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TOPIC: ph level

ph level 3 years 1 month ago #29895

hi everyone I got my soil test back and the pH level of my land is 4.7 do you think I should add some palletized lime to the soil to try to raise the pH and allow the plants to take more nutrients.

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Re:ph level 3 years 1 month ago #29912

To raise pH, normally you would be adding lime of some sort and working it in. If you are planning to plant wild sim, I'd hesitate to do much of anything. If ginseng is growing and healthy, I'd not add anything. What was your calcium and magnizium counts?

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Re:ph level 3 years 1 month ago #29913

thank you for the reply I am anxious to get this information calcium is at 685 pounds available per acre magnesium is at 69.

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Re:ph level 3 years 1 month ago #29916

vthunter wrote:

thank you for the reply I am anxious to get this information calcium is at 685 pounds available per acre magnesium is at 69.


While I am not very knowledgeable about mineral levels in soil and especially so for growing Ginseng, I do research a lot to topics and read. From what I have read, the Magnesium levels in the soil you want to plant Ginseng on is way too low and almost 10 to 1 (10:1) Calcium over Magnesium. I believe the it should be more in the range of 6 to 1 (6:1) Calcium over Magnesium. I had recommended using Dolomite but after reading further, it appears that Dolomite can do more harm than good. Hopefully, Brad will have some information on what to use and if Dolomite can be used or not.


Frank

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Re:ph level 3 years 1 month ago #29920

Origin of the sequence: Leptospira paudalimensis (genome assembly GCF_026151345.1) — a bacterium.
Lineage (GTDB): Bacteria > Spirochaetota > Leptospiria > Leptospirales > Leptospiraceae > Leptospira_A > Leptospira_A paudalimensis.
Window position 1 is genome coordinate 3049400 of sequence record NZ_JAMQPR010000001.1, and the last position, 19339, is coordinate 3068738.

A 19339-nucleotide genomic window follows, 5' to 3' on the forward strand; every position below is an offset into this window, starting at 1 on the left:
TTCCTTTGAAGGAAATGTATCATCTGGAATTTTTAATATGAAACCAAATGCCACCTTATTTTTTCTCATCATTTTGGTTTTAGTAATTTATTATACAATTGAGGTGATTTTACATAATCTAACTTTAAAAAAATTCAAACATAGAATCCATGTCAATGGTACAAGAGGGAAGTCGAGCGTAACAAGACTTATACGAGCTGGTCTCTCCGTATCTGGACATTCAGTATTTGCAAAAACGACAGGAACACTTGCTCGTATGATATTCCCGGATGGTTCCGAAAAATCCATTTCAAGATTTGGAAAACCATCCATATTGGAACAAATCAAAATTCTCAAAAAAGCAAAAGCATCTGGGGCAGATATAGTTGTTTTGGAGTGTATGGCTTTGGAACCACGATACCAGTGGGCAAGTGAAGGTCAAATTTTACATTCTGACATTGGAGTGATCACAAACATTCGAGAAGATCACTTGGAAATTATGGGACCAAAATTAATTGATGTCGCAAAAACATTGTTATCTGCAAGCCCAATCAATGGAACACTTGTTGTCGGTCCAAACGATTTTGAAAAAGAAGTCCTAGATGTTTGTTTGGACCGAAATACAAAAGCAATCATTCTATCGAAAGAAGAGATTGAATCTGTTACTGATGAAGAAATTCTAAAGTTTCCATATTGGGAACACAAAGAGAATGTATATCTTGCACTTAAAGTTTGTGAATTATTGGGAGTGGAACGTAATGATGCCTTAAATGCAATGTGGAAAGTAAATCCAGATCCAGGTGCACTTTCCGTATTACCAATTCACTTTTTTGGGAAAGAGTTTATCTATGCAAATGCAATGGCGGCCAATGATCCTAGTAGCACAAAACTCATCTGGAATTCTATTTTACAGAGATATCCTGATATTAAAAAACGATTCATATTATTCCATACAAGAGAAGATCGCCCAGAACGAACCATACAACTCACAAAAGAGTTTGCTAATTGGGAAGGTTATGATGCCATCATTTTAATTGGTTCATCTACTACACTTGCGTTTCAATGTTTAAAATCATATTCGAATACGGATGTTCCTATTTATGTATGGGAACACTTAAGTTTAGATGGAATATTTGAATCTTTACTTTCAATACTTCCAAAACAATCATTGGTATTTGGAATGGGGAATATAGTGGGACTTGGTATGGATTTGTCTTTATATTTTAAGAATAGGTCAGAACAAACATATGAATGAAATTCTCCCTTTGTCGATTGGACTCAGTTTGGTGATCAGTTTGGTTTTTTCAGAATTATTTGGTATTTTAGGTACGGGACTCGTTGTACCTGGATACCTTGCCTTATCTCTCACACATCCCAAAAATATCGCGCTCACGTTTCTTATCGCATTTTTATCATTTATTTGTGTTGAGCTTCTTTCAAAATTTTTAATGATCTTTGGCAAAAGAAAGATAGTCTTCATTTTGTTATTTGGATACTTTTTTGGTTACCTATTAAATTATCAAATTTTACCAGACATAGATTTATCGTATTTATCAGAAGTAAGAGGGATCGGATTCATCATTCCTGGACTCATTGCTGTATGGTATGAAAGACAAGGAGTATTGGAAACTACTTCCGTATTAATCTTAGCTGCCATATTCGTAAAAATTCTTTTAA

Well, most folks will tell you that your calcium seems very low for ginseng....and it does. However, that info came from one of Bob Beyfuss' studies in which he cataloged soil from areas of healthy wild ginseng patches. Often, he was seeing very low pH and very high calcium. Acidity as low as yours was not extremely rare, but the calcium was often over 2000 lbs/acre with figures double that less common. (I'm repeating this from memory as I don't have time to look it up at the moment. So if someone wants to correct me, or Bob, if you wish to chime in..please do)

Here is the kicker that is often forgotten...both Bob and Jim Corbin doing similar studies found a correlation between calcium and magnesium. Both researchers found calcium and magnesium in a 10:1 ratio in soils where healthy populations of wild ginseng grew. If you change that balance, you risk changing the basic chemical structure of your soil and making other things (such as nitrogen) available which causes other issues.

Since your calcium/magnesium levels are dead on that 10:1 ratio, I think I'd stand by and see what happens your first year with some test plots. Additionally, it might take years to significantly change the pH of your soil.